MERS May Be A Concern But It’s Not SARS
Over the last week, the number of human patients suffering from Middle East Respiratory Syndrome (MERS) has grown significantly bringing...
Over the last week, the number of human patients suffering from Middle East Respiratory Syndrome (MERS) has grown significantly bringing fears of a possible SARS-like spread of the disease and the potential for the development of a pandemic. Although this may be perceived as crying wolf, the concern is indeed justified albeit not to that extent. The problem lies in the apparent unanswered questions with respect to this epidemic. Without information on epidemiology, transmission, route of entry and infection control, public health officials simply cannot offer a perspective on the future of this disease.
Yet there are answers to be found. Over the nearly two years since the causative virus, the MERS coronavirus (MERS-CoV) was identified, researchers have gained significant insight into the ongoing epidemic. They have also seen just how this virus compares with SARS and the answer always appears to be the same. While MERS is a bad actor, it is no SARS and most likely will not cause a pandemic.
The first comparison is epidemiological. MERS appears to be a respiratory disease with the potential for other complications including diarrhea, muscle and joint pain, kidney injury and organ failure. There are quite a few similarities with SARS however a closer look at the progression of infection shows these two are not at all alike.
SARS is a two-stage infection requiring up to several weeks of incubation before symptoms begin. When they hit, the person remains ambulatory for upwards of ten days to three weeks. Then, when the second stage occurs, the patient inevitably requires hospitalization and in some 10% of cases, death occurred. MERS, on the other hand, requires only about 5 days for onset of symptoms (although periods of up to two weeks have been seen) and there appears to be only one stage. When symptoms begin, especially in severe cases, the person is all but debilitated and requires rapid medical attention. Death occurs in about a quarter of the population although those numbers continue to drop.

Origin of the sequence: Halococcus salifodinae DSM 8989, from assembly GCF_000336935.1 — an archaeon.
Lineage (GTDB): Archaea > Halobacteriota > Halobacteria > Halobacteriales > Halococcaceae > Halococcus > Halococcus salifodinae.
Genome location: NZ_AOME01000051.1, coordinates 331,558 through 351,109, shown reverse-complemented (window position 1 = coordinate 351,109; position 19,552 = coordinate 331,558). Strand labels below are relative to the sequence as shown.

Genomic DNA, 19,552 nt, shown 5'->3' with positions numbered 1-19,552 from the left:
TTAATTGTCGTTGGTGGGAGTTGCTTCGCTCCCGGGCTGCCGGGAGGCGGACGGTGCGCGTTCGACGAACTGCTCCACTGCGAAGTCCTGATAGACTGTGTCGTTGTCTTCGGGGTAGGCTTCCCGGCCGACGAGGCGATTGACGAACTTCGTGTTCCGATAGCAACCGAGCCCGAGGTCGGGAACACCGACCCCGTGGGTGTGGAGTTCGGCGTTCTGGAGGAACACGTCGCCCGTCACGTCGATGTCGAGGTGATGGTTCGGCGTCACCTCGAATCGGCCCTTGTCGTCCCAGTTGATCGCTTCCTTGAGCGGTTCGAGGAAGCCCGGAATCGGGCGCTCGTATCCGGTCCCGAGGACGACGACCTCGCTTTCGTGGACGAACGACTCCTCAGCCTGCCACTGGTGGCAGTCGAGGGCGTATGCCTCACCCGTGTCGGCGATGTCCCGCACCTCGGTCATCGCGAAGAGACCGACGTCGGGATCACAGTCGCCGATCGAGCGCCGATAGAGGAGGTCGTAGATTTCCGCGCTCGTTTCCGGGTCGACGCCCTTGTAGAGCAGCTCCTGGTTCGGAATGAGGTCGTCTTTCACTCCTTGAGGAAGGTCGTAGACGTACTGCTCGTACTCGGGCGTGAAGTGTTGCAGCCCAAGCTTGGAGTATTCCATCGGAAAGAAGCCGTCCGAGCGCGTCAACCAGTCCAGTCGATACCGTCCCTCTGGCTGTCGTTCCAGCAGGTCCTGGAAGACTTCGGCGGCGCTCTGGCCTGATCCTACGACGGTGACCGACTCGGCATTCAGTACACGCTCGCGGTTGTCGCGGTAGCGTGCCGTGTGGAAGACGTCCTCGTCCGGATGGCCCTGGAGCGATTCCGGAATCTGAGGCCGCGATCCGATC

The reason for this reduction in mortality stems from the rise of either mild or asymptomatic MERS infection in healthy individuals. The median age of death is about 52 years of age and most severe cases occur in people with underlying conditions such as diabetes, renal failure, heart disease and immunosuppression. This suggests MERS may not be a perfect pathogen and normal healthy individuals may be able to fight off infection. In comparison, SARS infected people uniformly and equally as deadly; the median age of death was closer 43 years. Some did exhibit lower levels of infection, possibly due to prior infection and there were some who simply did not exhibit any symptoms.
The next comparison lies in the spread of the two viruses and how best to control it. SARS was easily transmitted in the environment while MERS continues to require close contact with an infected person or animal. Some may feel this might change allowing MERS to be spread just as rapidly. Yet the biological differences between the two means of infection suggest this may be unlikely.